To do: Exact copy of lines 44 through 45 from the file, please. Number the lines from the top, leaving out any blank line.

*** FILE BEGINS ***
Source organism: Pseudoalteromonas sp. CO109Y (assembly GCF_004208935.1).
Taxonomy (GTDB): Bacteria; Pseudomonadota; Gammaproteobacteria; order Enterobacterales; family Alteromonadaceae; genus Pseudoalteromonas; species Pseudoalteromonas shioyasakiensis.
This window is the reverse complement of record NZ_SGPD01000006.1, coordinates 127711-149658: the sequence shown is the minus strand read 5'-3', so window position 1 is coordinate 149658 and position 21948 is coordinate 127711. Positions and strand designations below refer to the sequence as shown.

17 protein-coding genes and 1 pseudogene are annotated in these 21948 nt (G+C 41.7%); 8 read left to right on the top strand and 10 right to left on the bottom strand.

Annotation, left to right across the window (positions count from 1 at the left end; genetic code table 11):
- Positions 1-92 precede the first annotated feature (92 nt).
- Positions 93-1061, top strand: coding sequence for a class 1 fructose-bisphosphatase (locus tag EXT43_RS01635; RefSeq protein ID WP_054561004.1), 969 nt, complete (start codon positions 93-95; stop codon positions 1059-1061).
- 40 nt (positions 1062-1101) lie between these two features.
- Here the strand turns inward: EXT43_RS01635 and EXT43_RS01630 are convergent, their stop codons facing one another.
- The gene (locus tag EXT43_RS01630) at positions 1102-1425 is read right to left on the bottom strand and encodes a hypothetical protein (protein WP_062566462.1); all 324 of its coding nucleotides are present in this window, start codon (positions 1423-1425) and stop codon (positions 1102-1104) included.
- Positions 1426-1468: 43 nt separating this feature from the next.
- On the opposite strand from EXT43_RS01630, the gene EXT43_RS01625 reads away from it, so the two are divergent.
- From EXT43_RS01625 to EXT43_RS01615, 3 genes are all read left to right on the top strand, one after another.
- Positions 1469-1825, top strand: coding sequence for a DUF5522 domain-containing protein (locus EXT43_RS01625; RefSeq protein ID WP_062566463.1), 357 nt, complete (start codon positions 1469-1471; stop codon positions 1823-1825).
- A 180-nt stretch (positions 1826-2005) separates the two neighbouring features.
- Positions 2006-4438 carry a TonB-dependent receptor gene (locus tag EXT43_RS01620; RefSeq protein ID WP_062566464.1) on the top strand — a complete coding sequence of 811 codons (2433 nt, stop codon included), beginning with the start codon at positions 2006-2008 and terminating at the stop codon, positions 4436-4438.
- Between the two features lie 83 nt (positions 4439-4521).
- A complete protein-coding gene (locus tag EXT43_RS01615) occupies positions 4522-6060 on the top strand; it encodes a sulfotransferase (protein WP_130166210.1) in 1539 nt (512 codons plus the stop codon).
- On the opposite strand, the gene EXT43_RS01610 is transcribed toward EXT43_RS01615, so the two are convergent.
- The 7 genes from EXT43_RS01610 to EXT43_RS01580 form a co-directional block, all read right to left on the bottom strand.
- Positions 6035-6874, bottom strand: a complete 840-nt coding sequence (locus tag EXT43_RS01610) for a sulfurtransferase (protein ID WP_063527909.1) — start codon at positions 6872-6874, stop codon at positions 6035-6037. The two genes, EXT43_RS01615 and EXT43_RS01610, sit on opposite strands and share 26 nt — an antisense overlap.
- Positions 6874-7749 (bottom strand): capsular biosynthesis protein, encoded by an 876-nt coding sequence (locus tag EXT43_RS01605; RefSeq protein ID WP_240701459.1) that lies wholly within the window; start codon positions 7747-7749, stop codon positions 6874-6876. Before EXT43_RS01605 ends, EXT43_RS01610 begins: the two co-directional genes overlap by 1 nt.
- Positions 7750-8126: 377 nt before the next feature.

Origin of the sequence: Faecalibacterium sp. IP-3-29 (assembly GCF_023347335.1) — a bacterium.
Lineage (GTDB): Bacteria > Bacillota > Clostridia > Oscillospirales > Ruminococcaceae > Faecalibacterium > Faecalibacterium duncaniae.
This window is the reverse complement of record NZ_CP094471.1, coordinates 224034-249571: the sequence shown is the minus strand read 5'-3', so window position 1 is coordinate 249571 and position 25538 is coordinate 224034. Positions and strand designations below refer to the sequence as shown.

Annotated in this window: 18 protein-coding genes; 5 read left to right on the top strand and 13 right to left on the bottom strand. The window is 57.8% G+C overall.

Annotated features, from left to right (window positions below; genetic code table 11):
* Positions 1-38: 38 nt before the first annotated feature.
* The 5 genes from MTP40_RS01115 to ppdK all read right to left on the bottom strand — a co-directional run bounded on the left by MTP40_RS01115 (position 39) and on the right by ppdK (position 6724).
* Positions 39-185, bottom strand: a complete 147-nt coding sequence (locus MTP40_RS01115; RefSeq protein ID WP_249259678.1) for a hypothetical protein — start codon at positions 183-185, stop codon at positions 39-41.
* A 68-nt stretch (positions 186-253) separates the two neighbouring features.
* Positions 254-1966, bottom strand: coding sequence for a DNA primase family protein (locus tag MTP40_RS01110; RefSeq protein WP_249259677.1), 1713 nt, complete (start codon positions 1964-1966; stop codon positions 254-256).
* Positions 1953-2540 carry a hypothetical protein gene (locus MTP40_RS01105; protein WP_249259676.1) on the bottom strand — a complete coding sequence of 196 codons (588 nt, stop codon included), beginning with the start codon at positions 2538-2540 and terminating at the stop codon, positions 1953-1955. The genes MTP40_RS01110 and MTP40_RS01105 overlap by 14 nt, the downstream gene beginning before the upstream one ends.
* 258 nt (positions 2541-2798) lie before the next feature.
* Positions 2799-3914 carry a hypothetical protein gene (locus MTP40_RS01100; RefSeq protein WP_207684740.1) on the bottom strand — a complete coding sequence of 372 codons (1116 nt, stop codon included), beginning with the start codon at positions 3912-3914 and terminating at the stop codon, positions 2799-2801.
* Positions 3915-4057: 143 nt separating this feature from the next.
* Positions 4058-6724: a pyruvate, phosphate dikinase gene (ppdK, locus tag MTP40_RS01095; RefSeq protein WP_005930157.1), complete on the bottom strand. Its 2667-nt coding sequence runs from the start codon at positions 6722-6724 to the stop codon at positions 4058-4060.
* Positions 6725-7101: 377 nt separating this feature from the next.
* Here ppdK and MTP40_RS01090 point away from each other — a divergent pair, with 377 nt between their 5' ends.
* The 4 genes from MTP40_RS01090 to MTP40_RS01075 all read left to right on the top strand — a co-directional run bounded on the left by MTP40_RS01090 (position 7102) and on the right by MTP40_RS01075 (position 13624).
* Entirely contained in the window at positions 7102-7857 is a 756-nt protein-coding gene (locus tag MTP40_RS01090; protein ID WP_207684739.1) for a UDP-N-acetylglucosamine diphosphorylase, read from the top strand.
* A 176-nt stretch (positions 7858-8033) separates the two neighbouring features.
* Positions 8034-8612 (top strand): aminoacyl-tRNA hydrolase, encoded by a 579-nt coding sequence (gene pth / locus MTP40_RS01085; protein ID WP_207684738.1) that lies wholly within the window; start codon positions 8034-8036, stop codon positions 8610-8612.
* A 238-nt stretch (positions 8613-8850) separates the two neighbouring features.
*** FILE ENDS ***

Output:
* Positions 8034-8612 (top strand): aminoacyl-tRNA hydrolase, encoded by a 579-nt coding sequence (gene pth / locus MTP40_RS01085; protein ID WP_207684738.1) that lies wholly within the window; start codon positions 8034-8036, stop codon positions 8610-8612.
* A 238-nt stretch (positions 8613-8850) separates the two neighbouring features.